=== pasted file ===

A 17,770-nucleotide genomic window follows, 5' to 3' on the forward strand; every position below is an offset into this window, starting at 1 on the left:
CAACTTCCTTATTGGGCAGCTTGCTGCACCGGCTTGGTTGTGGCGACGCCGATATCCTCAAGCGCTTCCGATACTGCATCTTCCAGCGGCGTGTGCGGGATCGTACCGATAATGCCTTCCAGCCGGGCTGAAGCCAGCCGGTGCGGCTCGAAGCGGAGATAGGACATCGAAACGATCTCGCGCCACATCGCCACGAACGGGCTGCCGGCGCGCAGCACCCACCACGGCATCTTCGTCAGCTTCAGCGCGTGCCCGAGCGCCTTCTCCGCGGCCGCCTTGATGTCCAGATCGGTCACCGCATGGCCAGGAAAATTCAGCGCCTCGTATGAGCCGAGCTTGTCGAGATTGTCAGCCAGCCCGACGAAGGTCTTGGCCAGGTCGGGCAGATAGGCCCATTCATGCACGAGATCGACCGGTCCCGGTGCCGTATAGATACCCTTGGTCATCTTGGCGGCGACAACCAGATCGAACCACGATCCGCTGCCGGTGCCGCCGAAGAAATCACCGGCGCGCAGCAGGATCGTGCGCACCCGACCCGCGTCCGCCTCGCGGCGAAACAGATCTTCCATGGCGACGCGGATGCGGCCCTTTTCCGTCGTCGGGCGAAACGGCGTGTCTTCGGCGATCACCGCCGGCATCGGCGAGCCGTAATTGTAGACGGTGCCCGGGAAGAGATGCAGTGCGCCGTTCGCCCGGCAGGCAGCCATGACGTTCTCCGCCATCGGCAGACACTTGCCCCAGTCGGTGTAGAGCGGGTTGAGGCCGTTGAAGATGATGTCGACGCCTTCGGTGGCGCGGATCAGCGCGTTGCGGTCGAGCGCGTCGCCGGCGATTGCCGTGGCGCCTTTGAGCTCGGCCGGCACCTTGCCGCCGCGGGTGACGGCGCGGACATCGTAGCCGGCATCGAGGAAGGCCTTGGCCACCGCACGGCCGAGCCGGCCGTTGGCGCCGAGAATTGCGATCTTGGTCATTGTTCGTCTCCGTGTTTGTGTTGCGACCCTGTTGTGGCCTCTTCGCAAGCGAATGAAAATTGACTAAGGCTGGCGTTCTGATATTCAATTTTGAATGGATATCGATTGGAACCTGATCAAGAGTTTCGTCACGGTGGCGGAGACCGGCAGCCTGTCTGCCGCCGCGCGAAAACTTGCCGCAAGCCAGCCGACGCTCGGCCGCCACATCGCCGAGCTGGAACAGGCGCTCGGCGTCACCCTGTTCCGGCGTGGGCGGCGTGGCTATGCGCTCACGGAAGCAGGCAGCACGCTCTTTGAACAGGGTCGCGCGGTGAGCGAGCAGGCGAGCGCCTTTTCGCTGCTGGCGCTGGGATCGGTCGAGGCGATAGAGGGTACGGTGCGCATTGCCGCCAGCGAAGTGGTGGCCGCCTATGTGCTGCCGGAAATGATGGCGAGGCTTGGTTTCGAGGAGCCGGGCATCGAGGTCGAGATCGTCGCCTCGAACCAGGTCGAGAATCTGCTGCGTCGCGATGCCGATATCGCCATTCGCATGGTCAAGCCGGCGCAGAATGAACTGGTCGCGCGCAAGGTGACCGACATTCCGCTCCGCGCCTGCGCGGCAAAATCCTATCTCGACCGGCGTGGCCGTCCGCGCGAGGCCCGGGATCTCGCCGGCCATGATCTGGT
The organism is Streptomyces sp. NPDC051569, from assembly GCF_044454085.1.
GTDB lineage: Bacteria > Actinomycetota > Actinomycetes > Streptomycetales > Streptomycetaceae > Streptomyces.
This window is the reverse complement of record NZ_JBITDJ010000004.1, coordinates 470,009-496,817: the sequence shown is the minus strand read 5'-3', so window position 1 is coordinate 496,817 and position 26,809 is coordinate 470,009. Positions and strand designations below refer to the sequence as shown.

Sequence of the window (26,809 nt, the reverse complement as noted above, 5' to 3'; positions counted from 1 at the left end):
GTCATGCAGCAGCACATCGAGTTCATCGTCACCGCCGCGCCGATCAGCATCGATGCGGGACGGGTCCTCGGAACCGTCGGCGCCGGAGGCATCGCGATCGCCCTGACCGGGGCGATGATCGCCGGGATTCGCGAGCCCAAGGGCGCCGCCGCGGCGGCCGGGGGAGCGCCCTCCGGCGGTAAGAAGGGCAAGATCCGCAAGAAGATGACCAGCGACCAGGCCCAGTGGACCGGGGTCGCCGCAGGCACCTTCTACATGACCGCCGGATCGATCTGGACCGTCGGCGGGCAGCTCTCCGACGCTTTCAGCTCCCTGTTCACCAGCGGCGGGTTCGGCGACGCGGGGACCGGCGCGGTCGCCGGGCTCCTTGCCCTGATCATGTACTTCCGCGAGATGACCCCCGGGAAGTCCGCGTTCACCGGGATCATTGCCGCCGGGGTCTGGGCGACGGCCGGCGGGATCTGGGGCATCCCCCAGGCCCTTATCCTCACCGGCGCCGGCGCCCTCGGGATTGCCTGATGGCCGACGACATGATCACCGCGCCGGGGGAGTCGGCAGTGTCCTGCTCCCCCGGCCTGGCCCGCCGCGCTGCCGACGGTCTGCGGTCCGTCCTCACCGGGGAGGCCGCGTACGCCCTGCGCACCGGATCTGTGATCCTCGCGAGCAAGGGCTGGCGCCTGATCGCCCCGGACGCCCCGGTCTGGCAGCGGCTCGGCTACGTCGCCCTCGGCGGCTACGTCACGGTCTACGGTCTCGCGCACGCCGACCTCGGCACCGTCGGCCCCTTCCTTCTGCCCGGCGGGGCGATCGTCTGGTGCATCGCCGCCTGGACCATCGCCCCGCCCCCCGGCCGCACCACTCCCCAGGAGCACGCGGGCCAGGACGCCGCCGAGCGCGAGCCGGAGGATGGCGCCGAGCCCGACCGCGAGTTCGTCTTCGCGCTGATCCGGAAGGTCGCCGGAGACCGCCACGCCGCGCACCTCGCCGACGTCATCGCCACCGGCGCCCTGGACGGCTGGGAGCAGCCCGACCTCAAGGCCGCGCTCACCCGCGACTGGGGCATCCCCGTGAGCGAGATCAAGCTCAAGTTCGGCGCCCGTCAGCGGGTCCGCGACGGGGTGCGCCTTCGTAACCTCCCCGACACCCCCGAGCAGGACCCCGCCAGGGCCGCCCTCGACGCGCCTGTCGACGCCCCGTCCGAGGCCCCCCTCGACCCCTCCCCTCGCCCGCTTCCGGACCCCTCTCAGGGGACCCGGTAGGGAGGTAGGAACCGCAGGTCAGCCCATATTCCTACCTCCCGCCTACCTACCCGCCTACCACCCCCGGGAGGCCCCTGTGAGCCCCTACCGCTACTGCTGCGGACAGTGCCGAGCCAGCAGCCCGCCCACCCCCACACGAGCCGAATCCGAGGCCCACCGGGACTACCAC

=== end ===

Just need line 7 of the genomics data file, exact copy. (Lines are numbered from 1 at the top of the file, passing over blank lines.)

GTCATGCAGCAGCACATCGAGTTCATCGTCACCGCCGCGCCGATCAGCATCGATGCGGGACGGGTCCTCGGAACCGTCGGCGCCGGAGGCATCGCGATCGCCCTGACCGGGGCGATGATCGCCGGGATTCGCGAGCCCAAGGGCGCCGCCGCGGCGGCCGGGGGAGCGCCCTCCGGCGGTAAGAAGGGCAAGATCCGCAAGAAGATGACCAGCGACCAGGCCCAGTGGACCGGGGTCGCCGCAGGCACCTTCTACATGACCGCCGGATCGATCTGGACCGTCGGCGGGCAGCTCTCCGACGCTTTCAGCTCCCTGTTCACCAGCGGCGGGTTCGGCGACGCGGGGACCGGCGCGGTCGCCGGGCTCCTTGCCCTGATCATGTACTTCCGCGAGATGACCCCCGGGAAGTCCGCGTTCACCGGGATCATTGCCGCCGGGGTCTGGGCGACGGCCGGCGGGATCTGGGGCATCCCCCAGGCCCTTATCCTCACCGGCGCCGGCGCCCTCGGGATTGCCTGATGGCCGACGACATGATCACCGCGCCGGGGGAGTCGGCAGTGTCCTGCTCCCCCGGCCTGGCCCGCCGCGCTGCCGACGGTCTGCGGTCCGTCCTCACCGGGGAGGCCGCGTACGCCCTGCGCACCGGATCTGTGATCCTCGCGAGCAAGGGCTGGCGCCTGATCGCCCCGGACGCCCCGGTCTGGCAGCGGCTCGGCTACGTCGCCCTCGGCGGCTACGTCACGGTCTACGGTCTCGCGCACGCCGACCTCGGCACCGTCGGCCCCTTCCTTCTGCCCGGCGGGGCGATCGTCTGGTGCATCGCCGCCTGGACCATCGCCCCGCCCCCCGGCCGCACCACTCCCCAGGAGCACGCGGGCCAGGACGCCGCCGAGCGCGAGCCGGAGGATGGCGCCGAGCCCGACCGCGAGTTCGTCTTCGCGCTGATCCGGAAGGTCGCCGGAGACCGCCACGCCGCGCACCTCGCCGACGTCATCGCCACCGGCGCCCTGGACGGCTGGGAGCAGCCCGACCTCAAGGCCGCGCTCACCCGCGACTGGGGCATCCCCGTGAGCGAGATCAAGCTCAAGTTCGGCGCCCGTCAGCGGGTCCGCGACGGGGTGCGCCTTCGTAACCTCCCCGACACCCCCGAGCAGGACCCCGCCAGGGCCGCCCTCGACGCGCCTGTCGACGCCCCGTCCGAGGCCCCCCTCGACCCCTCCCCTCGCCCGCTTCCGGACCCCTCTCAGGGGACCCGGTAGGGAGGTAGGAACCGCAGGTCAGCCCATATTCCTACCTCCCGCCTACCTACCCGCCTACCACCCCCGGGAGGCCCCTGTGAGCCCCTACCGCTACTGCTGCGGACAGTGCCGAGCCAGCAGCCCGCCCACCCCCACACGAGCCGAATCCGAGGCCCACCGGGACTACCAC